Allo' Expat Morocco - Connecting Expats in Morocco
Main Homepage
Allo' Expat Morocco Logo

Subscribe to Allo' Expat Newsletter
Check our Rates
   Information Center Morocco
Morocco General Information
History of Morocco
Morocco Culture
Morocco Cuisine
Morocco Geography
Morocco Population
Morocco Government
Morocco Economy
Morocco Communications
Morocco Transportations
Morocco Military
Morocco Transnational Issues
Morocco Healthcare
Morocco People, Language & Religion
Morocco Expatriates Handbook
Morocco and Foreign Government
Morocco General Listings
Morocco Useful Tips
Morocco Education & Medical
Morocco Travel & Tourism Info
Morocco Lifestyle & Leisure
Morocco Business Matters
  Sponsored Links

Check our Rates

Transnational Issues in Morocco

Disputes – International

Morocco claims and administers Western Sahara whose sovereignty remains unresolved. Morocco protests Spain's control over the coastal enclaves of Ceuta, Melilla, and Penon de Velez de la Gomera, the islands of Penon de Alhucemas and Islas Chafarinas, and surrounding waters. Both countries claim Isla Perejil (Leila Island). Discussions have not progressed on a comprehensive maritime delimitation, setting limits on resource exploration and refugee interdiction, since Morocco's 2002 rejection of Spain's unilateral designation of a median line from the Canary Islands.

Morocco serves as one of the primary launching areas of illegal migration into Spain from North Africa. Algeria's border with Morocco remains an irritant to bilateral relations, each nation accusing the other of harbouring militants and arms smuggling. The National Liberation Front's assertions of a claim to Chirac Pastures in southeastern Morocco is a dormant dispute.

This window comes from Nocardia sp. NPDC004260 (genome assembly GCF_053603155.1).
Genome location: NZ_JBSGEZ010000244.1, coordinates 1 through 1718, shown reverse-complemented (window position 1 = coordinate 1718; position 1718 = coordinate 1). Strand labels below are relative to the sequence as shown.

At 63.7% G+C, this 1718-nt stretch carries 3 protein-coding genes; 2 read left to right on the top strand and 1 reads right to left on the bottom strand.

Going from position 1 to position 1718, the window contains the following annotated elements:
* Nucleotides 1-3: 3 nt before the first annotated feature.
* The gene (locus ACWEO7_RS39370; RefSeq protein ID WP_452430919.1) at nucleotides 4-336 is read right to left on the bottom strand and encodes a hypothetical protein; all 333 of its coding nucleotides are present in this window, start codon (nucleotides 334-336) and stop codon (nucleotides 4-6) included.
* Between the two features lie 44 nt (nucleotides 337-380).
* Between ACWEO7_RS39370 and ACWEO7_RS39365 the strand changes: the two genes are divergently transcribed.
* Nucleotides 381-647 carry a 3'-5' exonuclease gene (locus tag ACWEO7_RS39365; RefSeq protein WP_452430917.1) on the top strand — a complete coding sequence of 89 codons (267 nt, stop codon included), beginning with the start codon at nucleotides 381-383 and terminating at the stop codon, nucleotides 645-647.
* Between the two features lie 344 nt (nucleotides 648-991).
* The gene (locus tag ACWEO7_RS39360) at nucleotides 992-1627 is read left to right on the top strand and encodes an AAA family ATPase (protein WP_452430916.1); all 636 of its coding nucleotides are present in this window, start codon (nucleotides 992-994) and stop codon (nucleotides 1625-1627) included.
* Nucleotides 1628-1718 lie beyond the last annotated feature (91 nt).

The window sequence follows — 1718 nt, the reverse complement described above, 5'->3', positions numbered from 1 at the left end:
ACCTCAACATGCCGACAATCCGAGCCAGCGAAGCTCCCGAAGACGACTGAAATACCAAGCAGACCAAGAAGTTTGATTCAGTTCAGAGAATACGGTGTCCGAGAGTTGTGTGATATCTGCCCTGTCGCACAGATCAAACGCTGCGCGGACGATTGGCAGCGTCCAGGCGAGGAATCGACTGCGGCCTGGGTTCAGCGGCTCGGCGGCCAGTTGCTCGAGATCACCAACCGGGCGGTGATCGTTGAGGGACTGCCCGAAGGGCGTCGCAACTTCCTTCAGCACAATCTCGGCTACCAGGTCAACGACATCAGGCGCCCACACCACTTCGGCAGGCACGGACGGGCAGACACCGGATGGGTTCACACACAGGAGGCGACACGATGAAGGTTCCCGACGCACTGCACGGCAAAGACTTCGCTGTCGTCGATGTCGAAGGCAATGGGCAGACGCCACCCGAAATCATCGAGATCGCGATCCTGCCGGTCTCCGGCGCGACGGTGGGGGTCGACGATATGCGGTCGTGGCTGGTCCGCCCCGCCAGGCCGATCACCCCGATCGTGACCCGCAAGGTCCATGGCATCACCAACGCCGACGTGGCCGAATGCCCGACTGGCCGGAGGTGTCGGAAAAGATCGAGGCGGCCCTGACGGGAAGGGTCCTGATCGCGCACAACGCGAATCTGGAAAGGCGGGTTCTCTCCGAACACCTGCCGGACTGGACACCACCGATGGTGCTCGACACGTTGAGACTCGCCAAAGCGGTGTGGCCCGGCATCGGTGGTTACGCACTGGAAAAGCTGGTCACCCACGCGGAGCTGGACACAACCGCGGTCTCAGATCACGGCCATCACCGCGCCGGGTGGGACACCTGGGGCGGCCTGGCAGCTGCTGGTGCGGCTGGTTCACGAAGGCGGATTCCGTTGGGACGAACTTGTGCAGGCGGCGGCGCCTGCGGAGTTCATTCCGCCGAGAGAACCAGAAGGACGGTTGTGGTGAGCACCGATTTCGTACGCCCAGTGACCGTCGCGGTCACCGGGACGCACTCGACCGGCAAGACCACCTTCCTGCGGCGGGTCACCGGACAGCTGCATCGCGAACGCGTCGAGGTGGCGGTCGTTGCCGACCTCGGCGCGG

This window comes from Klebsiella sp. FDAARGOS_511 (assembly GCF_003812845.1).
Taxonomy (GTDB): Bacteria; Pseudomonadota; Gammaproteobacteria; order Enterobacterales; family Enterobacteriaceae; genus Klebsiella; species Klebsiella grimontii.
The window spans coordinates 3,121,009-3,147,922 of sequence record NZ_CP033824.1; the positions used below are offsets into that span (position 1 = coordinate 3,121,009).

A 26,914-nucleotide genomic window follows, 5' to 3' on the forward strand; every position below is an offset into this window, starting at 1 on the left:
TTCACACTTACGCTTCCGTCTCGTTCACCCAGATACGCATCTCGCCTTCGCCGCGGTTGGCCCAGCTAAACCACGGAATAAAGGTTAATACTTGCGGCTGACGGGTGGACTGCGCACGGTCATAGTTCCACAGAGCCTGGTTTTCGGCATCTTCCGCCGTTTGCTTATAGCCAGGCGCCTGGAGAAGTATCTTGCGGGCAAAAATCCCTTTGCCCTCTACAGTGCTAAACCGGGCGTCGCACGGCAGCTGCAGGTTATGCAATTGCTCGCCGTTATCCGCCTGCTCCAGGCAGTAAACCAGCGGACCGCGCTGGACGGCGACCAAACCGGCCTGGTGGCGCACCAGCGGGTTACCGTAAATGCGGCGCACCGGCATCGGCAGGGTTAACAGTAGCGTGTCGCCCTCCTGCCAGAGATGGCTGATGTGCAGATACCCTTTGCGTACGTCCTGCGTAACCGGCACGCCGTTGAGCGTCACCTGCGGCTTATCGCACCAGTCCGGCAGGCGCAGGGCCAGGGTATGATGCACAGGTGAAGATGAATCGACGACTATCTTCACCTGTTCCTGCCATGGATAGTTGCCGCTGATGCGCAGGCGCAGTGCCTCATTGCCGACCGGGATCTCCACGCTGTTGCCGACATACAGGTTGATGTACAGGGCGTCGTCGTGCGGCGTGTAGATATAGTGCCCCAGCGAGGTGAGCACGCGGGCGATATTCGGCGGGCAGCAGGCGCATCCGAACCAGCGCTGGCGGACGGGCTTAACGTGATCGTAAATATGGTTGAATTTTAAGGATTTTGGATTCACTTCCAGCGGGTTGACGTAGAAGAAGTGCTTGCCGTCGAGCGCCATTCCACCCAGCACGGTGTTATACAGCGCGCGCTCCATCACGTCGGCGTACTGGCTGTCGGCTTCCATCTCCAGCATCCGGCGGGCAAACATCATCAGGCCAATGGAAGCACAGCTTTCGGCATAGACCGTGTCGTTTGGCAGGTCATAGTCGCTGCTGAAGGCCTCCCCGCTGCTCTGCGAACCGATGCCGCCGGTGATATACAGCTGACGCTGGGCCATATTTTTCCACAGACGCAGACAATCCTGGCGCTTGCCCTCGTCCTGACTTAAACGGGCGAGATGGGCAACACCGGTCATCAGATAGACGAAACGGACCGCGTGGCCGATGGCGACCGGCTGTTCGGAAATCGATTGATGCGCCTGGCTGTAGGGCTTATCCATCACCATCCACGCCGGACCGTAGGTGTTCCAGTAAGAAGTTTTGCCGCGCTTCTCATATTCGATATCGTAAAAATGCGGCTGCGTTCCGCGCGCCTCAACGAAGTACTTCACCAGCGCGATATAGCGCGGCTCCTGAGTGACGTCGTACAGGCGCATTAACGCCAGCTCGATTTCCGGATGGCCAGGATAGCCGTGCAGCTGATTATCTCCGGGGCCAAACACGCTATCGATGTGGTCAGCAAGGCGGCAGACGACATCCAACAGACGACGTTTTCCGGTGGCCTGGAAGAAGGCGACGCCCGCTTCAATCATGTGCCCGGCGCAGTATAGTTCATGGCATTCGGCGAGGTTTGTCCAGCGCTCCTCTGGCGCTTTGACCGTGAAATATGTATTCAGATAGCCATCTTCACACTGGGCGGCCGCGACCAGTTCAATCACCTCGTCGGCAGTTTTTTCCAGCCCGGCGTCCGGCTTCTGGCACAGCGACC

Trafficking in Persons

Morocco is a source, destination and transit country for men, women and children who are subjected to forced labour and sex trafficking. Moroccan adults and children are exploited for forced labour and forced prostitution in the Middle East and Europe. Some Moroccan girls recruited to work as maids experience conditions of forced labour, while some Moroccan boys are forced to work as apprentices in the artisan and construction industries and in mechanic shops. Women and children from sub-Saharan Africa and South Asia who voluntarily enter Morocco are subsequently coerced into prostitution or, less frequently, domestic service. Women and children from Cote d'Ivoire, the Congo DR and Nigeria are also vulnerable to sex trafficking and, to a lesser extent, forced labour in Morocco.

Illicit Drugs

Morocco is one of the world's largest producers of illicit hashish. Shipments of hashish mostly directed to Western Europe. Besides that, Morocco is a transit point for cocaine from South America, destined for Western Europe. Morocco is also a significant consumer of cannabis.





copyrights ©
2015 | Policy